I noticed this trend among my peers growing up. We all loved Aragorn and wanted to be him. Boromir was sort of dismissed.

But then a funny thing happened, called getting older.

I got older, and I ****ed up.

I got older, and depression hit.

I got older, and the weight of societal expectations, of being an older sibling, of adult responsibilities, of legacy, of family secrets, of family history, all settled on my shoulders.

I got older, and I learned that men are not always honorable, or kind, or humble, or the leaders they should be. And I learned how hard and desperate it is to continue to believe in the strength of men.

I got older, and I learned how temptation comes for us all, in different forms, and how we hurt people without meaning to, and how sometimes for all our regret and tears and apologies, we cannot mend what we broke.

I got older, and I leaned what it is to be forced into a role I didn’t want, to feel I’d hit a dead end, to struggle against those who had different views, to feel like people could look into my heart and see the anger and fear that I tried so hard to hide.

I got older, and I realized: I’m Boromir.

We’re all Boromir.

Tolkien was very deliberate with his characters. They aren’t just characters, flawed and wonderful though they might be. They also each represent something very specific. Aragorn represents the Ideal. The hero that we all can be, the hero that we should strive to be, the vision of mankind as we are supposed to be, if only we can let ourselves shed our hubris and our doubts. Aragorn represents who we should be.

Boromir represents who we are.

Flawed, frustrated, burdened, tempted, struggling, setback, good intentioned, afraid, angry, kindhearted, noble, loyal, and painfully, beautifully human.

Boromir went to the Council of Elrond reluctantly. He shouldn’t have gone. Boromir is a war leader, as we learn after his death. He successfully fought for and defended Gondor from Mordor for years. That’s where he belongs. Faramir is the quiet one, the diplomat, the “wizard’s pupil,” the soft-spoken and patient one. Note that even in the film version, which shows a differently characterized Faramir than in the books (Tolkien heavily based Faramir on himself), Faramir only wants the One Ring in order to give it to his father and win his father’s pride and affection–he doesn’t want it for himself.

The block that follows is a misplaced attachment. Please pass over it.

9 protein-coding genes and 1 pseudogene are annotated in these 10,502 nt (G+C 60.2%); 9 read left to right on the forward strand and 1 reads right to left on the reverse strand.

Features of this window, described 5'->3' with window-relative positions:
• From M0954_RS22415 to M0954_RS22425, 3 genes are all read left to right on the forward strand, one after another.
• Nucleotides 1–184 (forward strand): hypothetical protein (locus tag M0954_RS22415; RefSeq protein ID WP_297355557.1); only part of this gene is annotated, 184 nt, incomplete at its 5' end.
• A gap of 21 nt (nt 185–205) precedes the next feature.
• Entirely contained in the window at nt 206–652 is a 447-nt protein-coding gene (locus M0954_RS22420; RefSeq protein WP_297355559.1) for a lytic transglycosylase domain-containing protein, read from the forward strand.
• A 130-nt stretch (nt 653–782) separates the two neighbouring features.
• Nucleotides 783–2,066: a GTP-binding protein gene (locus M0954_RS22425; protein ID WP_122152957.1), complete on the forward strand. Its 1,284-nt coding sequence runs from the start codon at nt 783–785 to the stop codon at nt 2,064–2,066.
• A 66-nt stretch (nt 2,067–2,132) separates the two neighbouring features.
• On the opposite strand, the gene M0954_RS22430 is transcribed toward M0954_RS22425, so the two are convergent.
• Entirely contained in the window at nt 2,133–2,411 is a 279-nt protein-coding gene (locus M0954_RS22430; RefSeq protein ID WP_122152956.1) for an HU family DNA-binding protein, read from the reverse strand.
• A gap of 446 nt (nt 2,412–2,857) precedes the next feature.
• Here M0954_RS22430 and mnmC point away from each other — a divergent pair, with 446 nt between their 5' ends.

If Faramir had been at the Council and Boromir had stayed in Gondor, everything would have gone differently, and possibly for the better.

But the Steward of ****wits aka Boromir and Faramir’s father decides he wants Boromir to go, to represent their family, because Boromir is the son he values and is the “face” of Gondor. So Boromir sets aside what he wants, and he goes. And the whole time he feels out of place, feels like a fish out of water, feels second to Aragorn, feels lost, feels terrified his city will fall while he is gone, feels like the race of Men is being mocked and looked down on as weak.

How many of us as we grow up are stuck like that? We can’t fix our family (although we try), we can’t fix our broken country (although we try), we can’t get rid of the doubts and fears that whisper to us (although we try), and we can’t stop feeling like we’re constantly second best, constantly failing, looked down on, especially the millennial generation.

(Given what’s happening in the world right now, I wouldn’t be surprised if Tolkien found himself surprisingly similar in outlook and feeling to our generation. But that’s another topic.)

And of course that’s the key. Boromir–darling, frustrated, stuck, fatally flawed Boromir–is so very relatable because he tries. He tries to teach Merry and Pippin to protect themselves and then tries to save them and dies for it. He tries to convince Aragorn (who at that point is more elf than man in his outlook) that there is no reason to give up on his people, their people–and he succeeds in that, although he dies before he gets to see it. He tries to make his father proud. He tries to apologize when he ****s up. He tries and he fails, and he tries and he succeeds. And the most important things he does, the biggest seeds he plants, he never sees them flower.